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Wonders of El Salvador

Izalco volcano
Izalco volcano. / davidjoviera, Wikimedia Commons / CC BY 3.0

WorldBlue  Highlights

The most interesting wonders of El Salvador are the numerous prehistoric cities (ruins of cities) scattered all over the country. Nearly unique is Joya de Cerén – a prehistoric city buried under a thick layer of volcanic ash, not unlike Pompeii.

Somewhat less known are the caves with traces of prehistoric settlements, with drawings and petroglyphs on the walls.

Country has high biological diversity and active volcanoes but nevertheless, there are few natural landmarks of international fame.

Map with the described wonders

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WorldViolet Top 24 wonders of El Salvador

Geological wonders

Chorros De La Calera


Picturesque, wide waterfalls with many smaller streams flowing down along nearly vertical cliffs.

Chorros De La Calera, El Salvador
Chorros De La Calera / Adam Baker, / CC BY 2.0
Agua Agria

San Vicente

Geothermal field on the flank of San Vicente volcano. Here are located hot springs, fumaroles, and small mud fountains.

Archaeological wonders

Joya de Cerén (Joya de Ceren)

La Libertad

Maya settlement, buried under a 4 – 8 m thick layer of volcanic ash that was erupted by the Loma crater sometime around 610 – 670 AD. Buildings and home utensils have been preserved in exceptionally good condition and provide valuable information about the daily lives of people in this community. Even cultivated fields of maize, agave, and other herbs have been preserved.

Joya de Cerén. Structure 11 - remains of Mayan kitchen
Joya de Cerén. Structure 11 – remains of Mayan kitchen / Mario Roberto Duran Ortiz, / CC BY-SA 3.0
San Andrés

La Libertad (El Salvador)

Ruins of an old settlement that was inhabited already in 900 BC. Served as a regional center of Maya in 600 – 900 AD. Impressive is the Acropolis – a group of ceremonial and administrative buildings above the old city.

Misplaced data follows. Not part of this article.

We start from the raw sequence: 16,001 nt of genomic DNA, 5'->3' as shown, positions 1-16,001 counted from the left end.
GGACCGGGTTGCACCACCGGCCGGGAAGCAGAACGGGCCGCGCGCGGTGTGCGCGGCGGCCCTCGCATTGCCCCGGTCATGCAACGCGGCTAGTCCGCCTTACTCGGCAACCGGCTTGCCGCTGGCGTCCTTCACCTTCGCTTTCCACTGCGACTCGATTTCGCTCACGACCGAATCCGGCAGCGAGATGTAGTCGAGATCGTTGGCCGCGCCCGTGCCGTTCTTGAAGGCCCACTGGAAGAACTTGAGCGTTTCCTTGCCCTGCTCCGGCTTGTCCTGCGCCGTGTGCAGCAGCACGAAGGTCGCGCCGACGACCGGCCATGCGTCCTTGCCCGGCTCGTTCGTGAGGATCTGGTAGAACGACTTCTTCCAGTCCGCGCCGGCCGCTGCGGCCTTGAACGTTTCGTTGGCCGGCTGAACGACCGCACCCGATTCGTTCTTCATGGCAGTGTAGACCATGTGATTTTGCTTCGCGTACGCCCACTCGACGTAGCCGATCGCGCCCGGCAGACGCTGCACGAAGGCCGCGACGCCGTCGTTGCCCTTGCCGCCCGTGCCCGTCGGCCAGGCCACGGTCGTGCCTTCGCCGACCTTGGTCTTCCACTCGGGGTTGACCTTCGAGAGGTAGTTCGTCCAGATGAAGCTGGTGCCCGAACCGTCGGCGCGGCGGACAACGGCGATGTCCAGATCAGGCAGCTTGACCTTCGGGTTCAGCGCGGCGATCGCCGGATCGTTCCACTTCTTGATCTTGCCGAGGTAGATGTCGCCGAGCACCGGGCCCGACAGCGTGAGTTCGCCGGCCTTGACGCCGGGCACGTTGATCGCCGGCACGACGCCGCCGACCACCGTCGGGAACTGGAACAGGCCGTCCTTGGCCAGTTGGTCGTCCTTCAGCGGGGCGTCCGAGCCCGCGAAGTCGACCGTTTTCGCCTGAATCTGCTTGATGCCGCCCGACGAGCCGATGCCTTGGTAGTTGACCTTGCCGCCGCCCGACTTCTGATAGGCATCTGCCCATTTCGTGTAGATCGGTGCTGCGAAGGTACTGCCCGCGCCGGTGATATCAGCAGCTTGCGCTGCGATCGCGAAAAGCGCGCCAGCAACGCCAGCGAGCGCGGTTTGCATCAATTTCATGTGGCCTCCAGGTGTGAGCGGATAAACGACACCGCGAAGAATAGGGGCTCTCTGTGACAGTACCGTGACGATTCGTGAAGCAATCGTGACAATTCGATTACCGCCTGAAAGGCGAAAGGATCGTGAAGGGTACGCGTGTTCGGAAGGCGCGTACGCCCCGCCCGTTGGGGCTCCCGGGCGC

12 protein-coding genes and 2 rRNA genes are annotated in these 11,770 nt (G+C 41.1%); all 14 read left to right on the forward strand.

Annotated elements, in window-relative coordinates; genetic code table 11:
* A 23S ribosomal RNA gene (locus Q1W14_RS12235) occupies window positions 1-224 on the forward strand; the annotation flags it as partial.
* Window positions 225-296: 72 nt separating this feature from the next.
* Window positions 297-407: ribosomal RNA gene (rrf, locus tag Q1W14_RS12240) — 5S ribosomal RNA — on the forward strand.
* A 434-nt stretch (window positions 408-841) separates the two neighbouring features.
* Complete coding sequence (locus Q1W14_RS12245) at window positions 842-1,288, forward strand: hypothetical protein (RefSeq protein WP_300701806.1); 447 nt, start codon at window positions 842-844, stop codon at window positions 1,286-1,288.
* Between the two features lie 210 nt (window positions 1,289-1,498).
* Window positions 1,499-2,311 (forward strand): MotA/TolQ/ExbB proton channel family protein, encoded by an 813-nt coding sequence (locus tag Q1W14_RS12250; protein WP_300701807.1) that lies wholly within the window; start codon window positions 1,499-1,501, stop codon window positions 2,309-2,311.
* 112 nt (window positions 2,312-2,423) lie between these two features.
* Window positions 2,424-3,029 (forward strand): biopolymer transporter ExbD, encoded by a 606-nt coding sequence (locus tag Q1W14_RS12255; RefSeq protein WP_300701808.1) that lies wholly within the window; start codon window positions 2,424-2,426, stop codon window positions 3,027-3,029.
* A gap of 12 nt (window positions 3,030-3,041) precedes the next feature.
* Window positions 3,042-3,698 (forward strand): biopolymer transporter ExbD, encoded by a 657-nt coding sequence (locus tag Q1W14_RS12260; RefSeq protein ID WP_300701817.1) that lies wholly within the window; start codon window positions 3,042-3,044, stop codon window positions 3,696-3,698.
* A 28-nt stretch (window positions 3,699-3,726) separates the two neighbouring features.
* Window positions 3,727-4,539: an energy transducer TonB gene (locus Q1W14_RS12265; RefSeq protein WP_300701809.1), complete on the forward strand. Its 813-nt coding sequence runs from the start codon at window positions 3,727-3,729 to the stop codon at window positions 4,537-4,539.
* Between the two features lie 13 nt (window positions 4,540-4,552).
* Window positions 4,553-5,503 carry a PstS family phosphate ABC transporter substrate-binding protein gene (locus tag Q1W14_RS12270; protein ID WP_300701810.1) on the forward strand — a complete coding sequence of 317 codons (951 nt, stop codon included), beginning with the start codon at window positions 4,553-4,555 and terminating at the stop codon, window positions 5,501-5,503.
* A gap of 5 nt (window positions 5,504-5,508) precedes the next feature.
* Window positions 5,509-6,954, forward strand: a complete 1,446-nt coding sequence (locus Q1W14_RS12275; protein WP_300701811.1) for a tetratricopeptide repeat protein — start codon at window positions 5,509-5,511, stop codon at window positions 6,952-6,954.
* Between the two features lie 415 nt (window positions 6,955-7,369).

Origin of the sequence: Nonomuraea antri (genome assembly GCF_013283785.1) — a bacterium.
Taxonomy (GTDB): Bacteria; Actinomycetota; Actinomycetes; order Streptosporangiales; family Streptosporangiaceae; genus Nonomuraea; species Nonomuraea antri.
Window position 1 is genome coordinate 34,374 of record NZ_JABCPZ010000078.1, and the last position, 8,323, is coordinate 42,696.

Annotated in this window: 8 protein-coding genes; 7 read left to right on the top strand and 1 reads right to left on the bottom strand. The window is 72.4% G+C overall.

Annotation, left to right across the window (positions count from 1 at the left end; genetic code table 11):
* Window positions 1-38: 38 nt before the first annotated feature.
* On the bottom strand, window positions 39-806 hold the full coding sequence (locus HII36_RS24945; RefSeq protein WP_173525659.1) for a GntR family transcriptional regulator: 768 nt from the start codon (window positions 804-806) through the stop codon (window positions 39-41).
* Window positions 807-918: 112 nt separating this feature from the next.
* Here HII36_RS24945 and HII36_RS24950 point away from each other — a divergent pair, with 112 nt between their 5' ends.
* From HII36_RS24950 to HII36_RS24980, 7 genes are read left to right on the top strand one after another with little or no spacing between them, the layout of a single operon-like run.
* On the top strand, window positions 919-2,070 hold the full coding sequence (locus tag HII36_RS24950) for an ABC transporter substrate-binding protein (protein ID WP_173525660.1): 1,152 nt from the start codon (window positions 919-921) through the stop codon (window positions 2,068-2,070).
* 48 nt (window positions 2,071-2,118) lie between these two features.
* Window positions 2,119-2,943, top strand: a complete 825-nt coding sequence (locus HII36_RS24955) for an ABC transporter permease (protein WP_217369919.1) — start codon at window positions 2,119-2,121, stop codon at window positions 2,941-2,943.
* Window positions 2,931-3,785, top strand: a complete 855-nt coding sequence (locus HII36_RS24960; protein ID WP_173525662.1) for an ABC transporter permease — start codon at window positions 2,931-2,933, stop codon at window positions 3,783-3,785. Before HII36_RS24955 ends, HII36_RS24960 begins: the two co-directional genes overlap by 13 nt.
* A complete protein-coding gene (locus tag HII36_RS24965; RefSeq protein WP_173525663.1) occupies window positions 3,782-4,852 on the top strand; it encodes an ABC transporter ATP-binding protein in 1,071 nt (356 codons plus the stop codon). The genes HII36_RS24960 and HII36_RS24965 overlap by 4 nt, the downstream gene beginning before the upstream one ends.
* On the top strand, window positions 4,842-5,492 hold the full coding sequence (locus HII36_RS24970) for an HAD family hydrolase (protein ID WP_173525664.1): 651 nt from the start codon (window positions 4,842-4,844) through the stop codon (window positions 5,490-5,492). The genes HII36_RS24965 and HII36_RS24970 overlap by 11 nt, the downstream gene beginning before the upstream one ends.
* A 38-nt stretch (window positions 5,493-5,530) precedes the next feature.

Acropolis of San Andrés, El Salvador
Acropolis of San Andrés / Mario Roberto Duran Ortiz, / CC BY-SA 3.0

Santa Ana

This impressive, 23 m tall pyramidal structure was built by the Pok’omame culture. In the vicinity of this structure are located other prehistoric monuments, including the 2.65 m tall monolithic carving named "Estela de Tazumal". This carving is adorned by undeciphered hieroglyphical writings.

Pyramid in Tazumal, El Salvador
Pyramid in Tazumal / Otto Rodriguez, / CC BY-SA 2.0

San Miguel

Site of prehistoric settlement, most likely founded by Lenca people around 400 BC. Includes up to 10 m tall pyramids, and a ballcourt. Abandoned sometime around 1000 AD. Interesting is Jaguar Altar – a large, carved monolith.

Villa Rosita

Santa Ana

A prehistoric settlement, once an important center. Abandoned sometime around 250 AD after the eruption of Ilopango. Contains a 13 m tall, circular pyramid, another 10 m tall pyramid, and other structures.

Xualaka Cave


The central site of the ancient Cacaopera culture.


San Salvador

One of the major Mayan centers of the late Classic period. Ruins of important buildings are grouped in the Western Ceremonial Center and Eastern Ceremonial Center, but the city extends into a larger area, with different neighborhoods.

Casa Blanca in Chalchuapa

Santa Ana

Ruins of a ceremonial complex that consists of 6 structures. The largest pyramid is 15 m tall.

Unamá Cave